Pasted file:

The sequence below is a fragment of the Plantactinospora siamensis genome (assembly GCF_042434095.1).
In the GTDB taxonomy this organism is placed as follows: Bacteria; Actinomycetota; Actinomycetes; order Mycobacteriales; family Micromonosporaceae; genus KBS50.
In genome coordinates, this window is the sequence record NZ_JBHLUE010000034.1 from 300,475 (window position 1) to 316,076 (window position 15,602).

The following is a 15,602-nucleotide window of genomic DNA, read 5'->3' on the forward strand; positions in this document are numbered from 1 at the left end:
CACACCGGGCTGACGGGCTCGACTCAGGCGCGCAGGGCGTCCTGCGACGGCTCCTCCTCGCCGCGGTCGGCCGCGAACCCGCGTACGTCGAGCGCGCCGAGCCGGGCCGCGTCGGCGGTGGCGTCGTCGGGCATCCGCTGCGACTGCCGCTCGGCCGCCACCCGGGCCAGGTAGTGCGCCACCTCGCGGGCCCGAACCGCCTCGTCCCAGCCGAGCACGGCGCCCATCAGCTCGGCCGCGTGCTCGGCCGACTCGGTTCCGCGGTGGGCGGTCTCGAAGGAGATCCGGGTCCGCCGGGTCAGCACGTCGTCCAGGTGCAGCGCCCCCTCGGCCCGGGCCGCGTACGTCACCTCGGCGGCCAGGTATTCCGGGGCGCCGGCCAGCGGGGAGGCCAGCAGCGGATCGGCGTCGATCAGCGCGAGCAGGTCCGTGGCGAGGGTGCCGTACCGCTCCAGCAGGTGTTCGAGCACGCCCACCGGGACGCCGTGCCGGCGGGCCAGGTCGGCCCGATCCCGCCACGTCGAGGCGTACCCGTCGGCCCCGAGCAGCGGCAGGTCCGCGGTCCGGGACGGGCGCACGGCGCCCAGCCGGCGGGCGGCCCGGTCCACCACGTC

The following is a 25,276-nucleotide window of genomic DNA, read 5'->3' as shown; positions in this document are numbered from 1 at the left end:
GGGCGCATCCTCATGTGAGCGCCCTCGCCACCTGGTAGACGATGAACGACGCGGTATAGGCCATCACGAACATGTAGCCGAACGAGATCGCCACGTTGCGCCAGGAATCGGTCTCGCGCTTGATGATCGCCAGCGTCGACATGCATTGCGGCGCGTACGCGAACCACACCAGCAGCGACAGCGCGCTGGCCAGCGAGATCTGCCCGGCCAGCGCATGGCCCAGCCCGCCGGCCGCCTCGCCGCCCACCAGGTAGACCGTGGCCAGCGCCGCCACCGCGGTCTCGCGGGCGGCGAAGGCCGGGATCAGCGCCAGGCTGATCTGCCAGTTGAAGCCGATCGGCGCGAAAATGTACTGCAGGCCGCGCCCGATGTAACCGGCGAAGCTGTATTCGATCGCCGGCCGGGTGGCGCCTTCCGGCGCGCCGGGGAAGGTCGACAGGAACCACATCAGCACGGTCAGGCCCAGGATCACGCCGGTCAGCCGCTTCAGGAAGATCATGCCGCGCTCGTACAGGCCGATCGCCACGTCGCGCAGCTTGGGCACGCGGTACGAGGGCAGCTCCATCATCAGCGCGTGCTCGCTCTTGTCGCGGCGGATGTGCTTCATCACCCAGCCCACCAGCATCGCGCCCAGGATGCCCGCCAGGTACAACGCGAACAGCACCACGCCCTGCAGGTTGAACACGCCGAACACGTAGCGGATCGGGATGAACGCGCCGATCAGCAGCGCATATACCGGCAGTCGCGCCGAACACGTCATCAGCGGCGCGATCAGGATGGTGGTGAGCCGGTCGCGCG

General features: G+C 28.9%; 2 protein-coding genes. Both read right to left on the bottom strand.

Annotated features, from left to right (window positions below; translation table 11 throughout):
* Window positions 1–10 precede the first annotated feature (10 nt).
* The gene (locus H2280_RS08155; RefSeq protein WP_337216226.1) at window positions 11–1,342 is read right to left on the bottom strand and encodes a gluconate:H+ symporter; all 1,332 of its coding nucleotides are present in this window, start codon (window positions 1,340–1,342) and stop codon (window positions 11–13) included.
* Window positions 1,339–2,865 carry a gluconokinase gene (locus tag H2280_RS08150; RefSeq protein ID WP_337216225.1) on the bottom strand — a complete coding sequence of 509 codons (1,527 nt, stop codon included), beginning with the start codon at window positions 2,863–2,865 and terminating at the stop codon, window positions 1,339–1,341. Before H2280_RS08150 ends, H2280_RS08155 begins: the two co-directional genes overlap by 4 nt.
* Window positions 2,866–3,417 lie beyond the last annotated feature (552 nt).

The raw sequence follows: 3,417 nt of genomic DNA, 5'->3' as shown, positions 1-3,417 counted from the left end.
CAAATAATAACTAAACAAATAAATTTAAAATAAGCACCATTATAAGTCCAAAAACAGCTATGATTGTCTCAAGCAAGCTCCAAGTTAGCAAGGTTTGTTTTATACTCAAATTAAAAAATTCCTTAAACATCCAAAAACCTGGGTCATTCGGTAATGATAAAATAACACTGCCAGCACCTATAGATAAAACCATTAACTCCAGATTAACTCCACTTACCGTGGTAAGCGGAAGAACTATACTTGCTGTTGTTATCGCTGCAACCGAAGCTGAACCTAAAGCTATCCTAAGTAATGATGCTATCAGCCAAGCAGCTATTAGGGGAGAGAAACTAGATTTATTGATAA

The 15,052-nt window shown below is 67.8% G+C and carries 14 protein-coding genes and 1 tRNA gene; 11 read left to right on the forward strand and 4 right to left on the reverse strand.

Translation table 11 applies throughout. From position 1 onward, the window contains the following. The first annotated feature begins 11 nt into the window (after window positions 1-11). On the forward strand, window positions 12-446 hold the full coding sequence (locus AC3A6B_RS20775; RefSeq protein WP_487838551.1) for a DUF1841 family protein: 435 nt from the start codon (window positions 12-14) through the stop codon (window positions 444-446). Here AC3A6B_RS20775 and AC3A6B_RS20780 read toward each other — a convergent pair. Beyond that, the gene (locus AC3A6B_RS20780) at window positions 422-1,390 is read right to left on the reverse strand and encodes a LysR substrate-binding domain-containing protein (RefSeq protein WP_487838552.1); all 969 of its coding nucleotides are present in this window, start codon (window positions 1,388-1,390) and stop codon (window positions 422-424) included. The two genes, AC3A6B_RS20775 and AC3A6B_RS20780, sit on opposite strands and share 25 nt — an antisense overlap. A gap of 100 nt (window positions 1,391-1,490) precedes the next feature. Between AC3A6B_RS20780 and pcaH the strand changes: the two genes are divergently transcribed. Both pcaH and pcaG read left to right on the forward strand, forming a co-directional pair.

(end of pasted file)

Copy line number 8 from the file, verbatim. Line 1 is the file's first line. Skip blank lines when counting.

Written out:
General features: G+C 28.9%; 2 protein-coding genes. Both read right to left on the bottom strand.